The Host (2013) – Review

1 Star


In the future Earth has been taken over by an alien race that occupies the bodies of every living being on the planet. Those lucky enough to have avoided assimilation are on the run. The possessed humans are differentiated by the luminous circular glow around the pupils of the eye. Thing is this alien race has successfully invaded our planet, not in the service of destruction, but perfecting our world. Yet there are small pockets of resistance fighters scattered throughout the land. One of those rebels is Melanie Stryker, a fierce young woman who dies in the opening scene, throwing herself through a high-rise window instead of facing capture. The alien beings simply reanimate the female with a foreign life-force in the hopes of using the girl’s memories to discover rebel locations.

Melanie’s family survived the first wave of colonization. Now she is literally battling for control of her mind and body from the alien force occupying her physical form named, The Wanderer. This is illustrated by the silly narration that suggest an inner battle for control of the body’s motor skills. Eventually this leads to a desert hideaway populated by Uncle Jeb, and Aunt Maggie. The stoic William Hurt and Frances Fisher portray Melanie’s former extended family, while the others in the group want to kill this abomination, Jeb argues somewhere inside Melanie is sill alive. The Host ungracefully moves from the pseudo Little House on the Pairie dramatics to Niccol’s ongoing fetish for futuristic cars chasing one another.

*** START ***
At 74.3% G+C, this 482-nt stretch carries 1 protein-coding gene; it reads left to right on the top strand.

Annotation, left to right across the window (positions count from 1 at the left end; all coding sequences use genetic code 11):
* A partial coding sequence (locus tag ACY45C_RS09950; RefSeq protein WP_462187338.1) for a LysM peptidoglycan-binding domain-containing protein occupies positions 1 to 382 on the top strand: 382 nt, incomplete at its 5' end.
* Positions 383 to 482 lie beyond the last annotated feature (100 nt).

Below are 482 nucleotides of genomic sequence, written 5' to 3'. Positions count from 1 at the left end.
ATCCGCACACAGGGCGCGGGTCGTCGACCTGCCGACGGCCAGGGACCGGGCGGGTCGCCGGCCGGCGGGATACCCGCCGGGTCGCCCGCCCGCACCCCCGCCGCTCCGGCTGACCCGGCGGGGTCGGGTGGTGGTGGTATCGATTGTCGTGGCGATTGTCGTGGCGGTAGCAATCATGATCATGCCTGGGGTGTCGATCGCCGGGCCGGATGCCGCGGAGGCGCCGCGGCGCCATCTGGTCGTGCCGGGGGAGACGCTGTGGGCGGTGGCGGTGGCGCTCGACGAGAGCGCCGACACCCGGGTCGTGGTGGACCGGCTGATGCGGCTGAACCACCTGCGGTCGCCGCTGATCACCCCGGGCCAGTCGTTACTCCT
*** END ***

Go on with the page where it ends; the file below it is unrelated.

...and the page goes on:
Having successfully avoided viewing any of the Twilight movies, I had minimal expectations for this similarly themed piece adapted by noted sci-fi genre aficionado Andrew Niccol from author Stephenie Meyer’ novels. The best thing The Host has going for it is the confident direction and sleek look Niccol bestows on this unoriginal turd. I’m not sure if The Hunger Games books preceded or followed the literary release of The Host. In chronological cinematic order, The Host feels like a somewhat desperate and surprisingly low-budget attempt to fuse aspects of the Twilight saga with the bleak futuristic angle of The Hunger Games.

Director: Andrew Niccol
Stars: Saoirse Ronan, Max Irons, Jake Abel

2 thoughts on “The Host (2013) – Review

  1. Such a steamer!!! Those voice overs!!! Urgh!

    Thankfully it was kind of fun to laugh at and it looked good. I love the director when he’s doing his own thing. I hope he got paid a packet for this cos he’s going to have to claw his way back from this one.

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